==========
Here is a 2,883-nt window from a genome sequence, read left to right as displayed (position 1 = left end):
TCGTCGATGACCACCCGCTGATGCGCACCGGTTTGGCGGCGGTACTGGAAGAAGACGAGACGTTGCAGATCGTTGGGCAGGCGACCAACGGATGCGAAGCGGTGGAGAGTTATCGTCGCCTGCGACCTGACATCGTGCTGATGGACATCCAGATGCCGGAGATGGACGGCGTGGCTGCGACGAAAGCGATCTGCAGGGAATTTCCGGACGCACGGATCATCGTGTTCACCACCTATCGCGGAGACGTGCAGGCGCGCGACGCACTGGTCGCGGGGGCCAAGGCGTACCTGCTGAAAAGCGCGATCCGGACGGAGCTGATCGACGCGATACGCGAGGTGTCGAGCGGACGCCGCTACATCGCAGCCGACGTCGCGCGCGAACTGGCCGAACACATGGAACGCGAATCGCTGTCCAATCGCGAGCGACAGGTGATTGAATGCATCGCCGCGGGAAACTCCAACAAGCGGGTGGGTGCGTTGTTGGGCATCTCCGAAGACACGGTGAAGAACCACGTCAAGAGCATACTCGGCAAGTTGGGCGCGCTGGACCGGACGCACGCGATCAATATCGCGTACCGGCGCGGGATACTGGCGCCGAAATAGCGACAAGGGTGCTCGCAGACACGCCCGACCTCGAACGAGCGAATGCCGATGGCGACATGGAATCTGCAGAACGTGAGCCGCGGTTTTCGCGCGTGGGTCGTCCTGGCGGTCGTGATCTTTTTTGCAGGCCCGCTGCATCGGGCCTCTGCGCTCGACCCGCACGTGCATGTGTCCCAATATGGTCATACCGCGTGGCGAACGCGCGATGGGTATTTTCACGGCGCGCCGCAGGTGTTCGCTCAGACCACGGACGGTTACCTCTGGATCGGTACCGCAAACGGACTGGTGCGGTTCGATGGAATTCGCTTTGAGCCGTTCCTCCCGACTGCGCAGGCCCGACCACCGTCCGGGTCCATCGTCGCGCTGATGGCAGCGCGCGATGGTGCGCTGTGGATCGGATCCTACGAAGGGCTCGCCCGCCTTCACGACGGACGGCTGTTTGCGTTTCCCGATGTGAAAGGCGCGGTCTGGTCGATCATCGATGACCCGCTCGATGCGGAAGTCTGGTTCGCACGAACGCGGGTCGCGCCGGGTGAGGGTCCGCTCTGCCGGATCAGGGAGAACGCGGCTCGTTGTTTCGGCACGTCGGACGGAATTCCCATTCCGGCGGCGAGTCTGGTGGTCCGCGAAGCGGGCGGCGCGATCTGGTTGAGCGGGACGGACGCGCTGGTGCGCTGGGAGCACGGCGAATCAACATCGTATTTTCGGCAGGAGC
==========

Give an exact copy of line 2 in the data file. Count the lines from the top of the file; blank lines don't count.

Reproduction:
TCGTCGATGACCACCCGCTGATGCGCACCGGTTTGGCGGCGGTACTGGAAGAAGACGAGACGTTGCAGATCGTTGGGCAGGCGACCAACGGATGCGAAGCGGTGGAGAGTTATCGTCGCCTGCGACCTGACATCGTGCTGATGGACATCCAGATGCCGGAGATGGACGGCGTGGCTGCGACGAAAGCGATCTGCAGGGAATTTCCGGACGCACGGATCATCGTGTTCACCACCTATCGCGGAGACGTGCAGGCGCGCGACGCACTGGTCGCGGGGGCCAAGGCGTACCTGCTGAAAAGCGCGATCCGGACGGAGCTGATCGACGCGATACGCGAGGTGTCGAGCGGACGCCGCTACATCGCAGCCGACGTCGCGCGCGAACTGGCCGAACACATGGAACGCGAATCGCTGTCCAATCGCGAGCGACAGGTGATTGAATGCATCGCCGCGGGAAACTCCAACAAGCGGGTGGGTGCGTTGTTGGGCATCTCCGAAGACACGGTGAAGAACCACGTCAAGAGCATACTCGGCAAGTTGGGCGCGCTGGACCGGACGCACGCGATCAATATCGCGTACCGGCGCGGGATACTGGCGCCGAAATAGCGACAAGGGTGCTCGCAGACACGCCCGACCTCGAACGAGCGAATGCCGATGGCGACATGGAATCTGCAGAACGTGAGCCGCGGTTTTCGCGCGTGGGTCGTCCTGGCGGTCGTGATCTTTTTTGCAGGCCCGCTGCATCGGGCCTCTGCGCTCGACCCGCACGTGCATGTGTCCCAATATGGTCATACCGCGTGGCGAACGCGCGATGGGTATTTTCACGGCGCGCCGCAGGTGTTCGCTCAGACCACGGACGGTTACCTCTGGATCGGTACCGCAAACGGACTGGTGCGGTTCGATGGAATTCGCTTTGAGCCGTTCCTCCCGACTGCGCAGGCCCGACCACCGTCCGGGTCCATCGTCGCGCTGATGGCAGCGCGCGATGGTGCGCTGTGGATCGGATCCTACGAAGGGCTCGCCCGCCTTCACGACGGACGGCTGTTTGCGTTTCCCGATGTGAAAGGCGCGGTCTGGTCGATCATCGATGACCCGCTCGATGCGGAAGTCTGGTTCGCACGAACGCGGGTCGCGCCGGGTGAGGGTCCGCTCTGCCGGATCAGGGAGAACGCGGCTCGTTGTTTCGGCACGTCGGACGGAATTCCCATTCCGGCGGCGAGTCTGGTGGTCCGCGAAGCGGGCGGCGCGATCTGGTTGAGCGGGACGGACGCGCTGGTGCGCTGGGAGCACGGCGAATCAACATCGTATTTTCGGCAGGAGC